What exactly is ‘junk food’? Almost certainly, it is the phrase most suitable for processed foods with poor nutritional value. The term “fast food” is also used to refer to it. The expression “junk food” was coined as far back as 1972. It’s now become common name especially among the groups that are concerned with junk food effects on the body.

The definition of unhealthy food has long since been a source of contention between those concerned with nutrition and healthcare cost and those concerned with the cost variance between processed and unprocessed foods. The apologists for the fast food industry would maintain that the term includes a kind of class snobbery as well as value judgments. They suggest when marketed by the more high market outlets the same items gain respectability and somehow become ‘healthy’, despite having similar or even worse nutritional value as their counterparts servicing the less affluent communities.

Some kinds of chips, for example, even though labeled junk food, might actually benefit you since they consist of polyunsaturated and mono-unsaturated fats. Other foods like rice, roasted potatoes, and white bread have a limited nutritional value yet they are not often referred to junk food. The same goes for breakfast cereals which have escalating amounts of sugar or sodium and plenty of fat yet, they are not considered junk food.

It is currently recognized globally that high consumption of junk food can be detrimental to one’s health. It has been clearly associated with obesity, heart disease and certain types of diabetes. Studies have also shown that it causes dental cavities. The fact is junk foods lack the proper balance of proteins, vitamins, and minerals, fiber as well as other nutrients. They do however contain high levels of fat, sugar or sodium. They typically contain lots of food flavorings like mono-sodium glutamate. Studies have also shown that the negative effects of empty calories clearly outweigh gains from any unsaturated fat content. The high quantities of sodium is a contributing factor to the onset of hypertension.

It is especially important for children who are clearly in their developing years to consume a balanced diet. Those who consume junk food will by default consume less of a balanced diet. Consumption of natural fruit juices, for instance, will be replaced with high fructose or carbonated drinks. This all contributes to a loss of calcium, which results in brittleness of bones and osteoporosis. A developing child facing these factors would be at a serious disadvantage.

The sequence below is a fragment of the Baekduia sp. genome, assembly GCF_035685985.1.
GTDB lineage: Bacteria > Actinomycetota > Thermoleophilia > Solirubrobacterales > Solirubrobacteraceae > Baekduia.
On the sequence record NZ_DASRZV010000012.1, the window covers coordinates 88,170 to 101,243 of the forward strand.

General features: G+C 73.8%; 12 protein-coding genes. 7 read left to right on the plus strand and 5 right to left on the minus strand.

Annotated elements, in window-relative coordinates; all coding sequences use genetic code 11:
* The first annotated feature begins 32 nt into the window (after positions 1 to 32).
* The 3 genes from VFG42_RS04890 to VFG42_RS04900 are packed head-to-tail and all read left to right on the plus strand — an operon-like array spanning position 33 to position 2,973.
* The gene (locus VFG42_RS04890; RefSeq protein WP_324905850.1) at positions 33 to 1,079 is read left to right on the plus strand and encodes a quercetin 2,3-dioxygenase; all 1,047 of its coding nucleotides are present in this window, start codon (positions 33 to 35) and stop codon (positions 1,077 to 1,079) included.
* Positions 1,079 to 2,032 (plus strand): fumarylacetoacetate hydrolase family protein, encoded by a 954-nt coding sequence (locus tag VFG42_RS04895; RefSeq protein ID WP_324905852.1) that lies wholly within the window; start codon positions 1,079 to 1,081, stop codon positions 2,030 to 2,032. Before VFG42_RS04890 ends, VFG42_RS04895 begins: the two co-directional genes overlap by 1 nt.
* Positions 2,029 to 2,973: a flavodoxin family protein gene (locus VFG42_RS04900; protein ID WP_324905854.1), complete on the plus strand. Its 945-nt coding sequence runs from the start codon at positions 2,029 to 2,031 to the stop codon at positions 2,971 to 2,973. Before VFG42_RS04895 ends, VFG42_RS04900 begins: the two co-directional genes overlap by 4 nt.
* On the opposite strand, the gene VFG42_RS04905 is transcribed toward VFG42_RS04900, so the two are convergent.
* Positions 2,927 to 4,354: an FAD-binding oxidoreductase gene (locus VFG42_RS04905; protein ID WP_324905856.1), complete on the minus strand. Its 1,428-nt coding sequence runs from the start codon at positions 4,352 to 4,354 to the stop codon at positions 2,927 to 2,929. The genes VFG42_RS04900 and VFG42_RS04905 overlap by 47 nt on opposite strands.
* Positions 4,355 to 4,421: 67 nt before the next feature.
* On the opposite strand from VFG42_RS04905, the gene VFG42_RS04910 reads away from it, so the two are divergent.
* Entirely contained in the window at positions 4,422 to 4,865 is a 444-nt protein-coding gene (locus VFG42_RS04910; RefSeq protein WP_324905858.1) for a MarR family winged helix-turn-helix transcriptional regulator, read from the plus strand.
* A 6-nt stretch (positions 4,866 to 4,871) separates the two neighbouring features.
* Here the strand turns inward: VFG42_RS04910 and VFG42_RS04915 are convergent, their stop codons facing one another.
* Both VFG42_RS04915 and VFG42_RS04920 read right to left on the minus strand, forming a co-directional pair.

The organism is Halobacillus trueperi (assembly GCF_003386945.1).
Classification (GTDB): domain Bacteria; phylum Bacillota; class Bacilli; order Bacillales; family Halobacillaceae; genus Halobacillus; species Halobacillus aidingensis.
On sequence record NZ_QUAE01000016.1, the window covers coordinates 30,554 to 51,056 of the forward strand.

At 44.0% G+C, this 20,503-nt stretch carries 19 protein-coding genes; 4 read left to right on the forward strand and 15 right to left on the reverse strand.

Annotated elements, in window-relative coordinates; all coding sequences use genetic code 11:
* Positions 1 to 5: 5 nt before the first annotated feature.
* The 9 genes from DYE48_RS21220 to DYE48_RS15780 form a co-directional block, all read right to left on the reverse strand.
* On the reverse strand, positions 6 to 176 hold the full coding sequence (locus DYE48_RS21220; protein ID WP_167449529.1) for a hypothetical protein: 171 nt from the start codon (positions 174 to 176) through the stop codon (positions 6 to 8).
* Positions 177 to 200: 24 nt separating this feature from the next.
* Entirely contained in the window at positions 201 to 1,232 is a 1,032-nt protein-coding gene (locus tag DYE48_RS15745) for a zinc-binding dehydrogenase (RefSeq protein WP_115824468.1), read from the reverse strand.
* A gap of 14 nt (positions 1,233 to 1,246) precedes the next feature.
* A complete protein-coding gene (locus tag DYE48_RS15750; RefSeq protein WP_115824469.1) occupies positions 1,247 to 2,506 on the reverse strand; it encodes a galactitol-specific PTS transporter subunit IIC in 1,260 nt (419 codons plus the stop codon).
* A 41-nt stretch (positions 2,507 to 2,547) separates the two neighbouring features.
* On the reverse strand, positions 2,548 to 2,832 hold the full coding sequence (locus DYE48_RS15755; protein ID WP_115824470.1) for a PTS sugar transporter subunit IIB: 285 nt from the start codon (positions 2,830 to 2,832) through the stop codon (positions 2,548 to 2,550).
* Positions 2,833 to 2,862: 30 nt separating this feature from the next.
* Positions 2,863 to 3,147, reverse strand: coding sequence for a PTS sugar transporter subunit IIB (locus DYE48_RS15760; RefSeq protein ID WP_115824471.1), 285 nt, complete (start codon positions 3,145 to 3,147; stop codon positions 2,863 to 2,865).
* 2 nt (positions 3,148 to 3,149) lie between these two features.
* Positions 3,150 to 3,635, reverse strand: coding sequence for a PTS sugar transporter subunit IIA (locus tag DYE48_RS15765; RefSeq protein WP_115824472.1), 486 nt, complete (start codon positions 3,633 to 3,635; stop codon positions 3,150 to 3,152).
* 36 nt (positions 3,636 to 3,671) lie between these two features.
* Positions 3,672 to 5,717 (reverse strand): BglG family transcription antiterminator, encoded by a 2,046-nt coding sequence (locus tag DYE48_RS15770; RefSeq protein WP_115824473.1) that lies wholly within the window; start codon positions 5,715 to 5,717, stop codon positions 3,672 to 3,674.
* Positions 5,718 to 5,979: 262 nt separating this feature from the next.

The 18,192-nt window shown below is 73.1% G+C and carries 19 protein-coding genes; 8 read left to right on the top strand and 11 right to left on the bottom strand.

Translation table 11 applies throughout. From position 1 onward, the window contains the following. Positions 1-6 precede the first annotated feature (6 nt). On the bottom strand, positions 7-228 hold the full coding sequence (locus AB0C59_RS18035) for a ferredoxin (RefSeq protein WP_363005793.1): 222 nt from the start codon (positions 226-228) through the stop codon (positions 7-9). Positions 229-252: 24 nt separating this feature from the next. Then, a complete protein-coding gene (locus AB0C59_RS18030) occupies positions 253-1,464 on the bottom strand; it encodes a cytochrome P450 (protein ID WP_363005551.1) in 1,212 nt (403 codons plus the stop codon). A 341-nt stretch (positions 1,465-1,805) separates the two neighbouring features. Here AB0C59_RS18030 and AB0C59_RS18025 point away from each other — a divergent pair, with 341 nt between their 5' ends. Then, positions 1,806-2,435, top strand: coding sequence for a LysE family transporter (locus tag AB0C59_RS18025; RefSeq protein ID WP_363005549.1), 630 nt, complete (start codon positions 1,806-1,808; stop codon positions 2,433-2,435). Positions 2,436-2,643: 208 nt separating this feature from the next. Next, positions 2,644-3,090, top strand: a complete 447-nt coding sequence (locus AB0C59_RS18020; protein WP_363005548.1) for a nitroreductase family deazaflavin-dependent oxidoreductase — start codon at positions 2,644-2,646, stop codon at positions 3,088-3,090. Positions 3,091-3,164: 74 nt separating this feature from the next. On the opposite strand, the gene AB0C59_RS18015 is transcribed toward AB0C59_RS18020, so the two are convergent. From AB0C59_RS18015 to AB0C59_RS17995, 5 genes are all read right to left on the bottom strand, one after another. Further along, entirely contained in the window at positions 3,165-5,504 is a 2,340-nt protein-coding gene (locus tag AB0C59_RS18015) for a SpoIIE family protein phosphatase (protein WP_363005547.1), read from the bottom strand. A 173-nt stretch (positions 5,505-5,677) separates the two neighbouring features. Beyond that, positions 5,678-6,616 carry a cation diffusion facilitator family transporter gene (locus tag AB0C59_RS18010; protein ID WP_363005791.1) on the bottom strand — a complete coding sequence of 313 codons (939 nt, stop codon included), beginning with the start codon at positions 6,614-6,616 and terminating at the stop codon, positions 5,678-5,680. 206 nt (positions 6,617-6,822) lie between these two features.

Junk food is popular with both manufacturers and consumers. For manufacturers, they are comparatively more economical to produce, have a longer shelf life because of preservatives requiring less of a need that is be kept in a refrigerator. They can also aggressively market to a great sector with little concern for nutrition- children. For consumers, they are attractively package, are cheaper to buy, needs nearly no preparation and has a ton of flavor thanks to the sodium content.

There are legitimate concerns about marketing and sales promotion directed at children. It may seem justified but should be balanced with the fact that adults are taking care of children in most instances. They should be more concerned about the nutritional value of the food kids consume. In certain countries, they have gone so far as to restrict or ban certain advertisements during children’s TV programs. In the United States, such a ban does not exist and I do not believe it should. Parents and guardians need to be more educated about nutrition and make sure our children and we are not eating anything that puts our health at risk. Next time when you order some junk foods just make sure to think twice instead you should give a try some superfoods and a glass of green smoothie.

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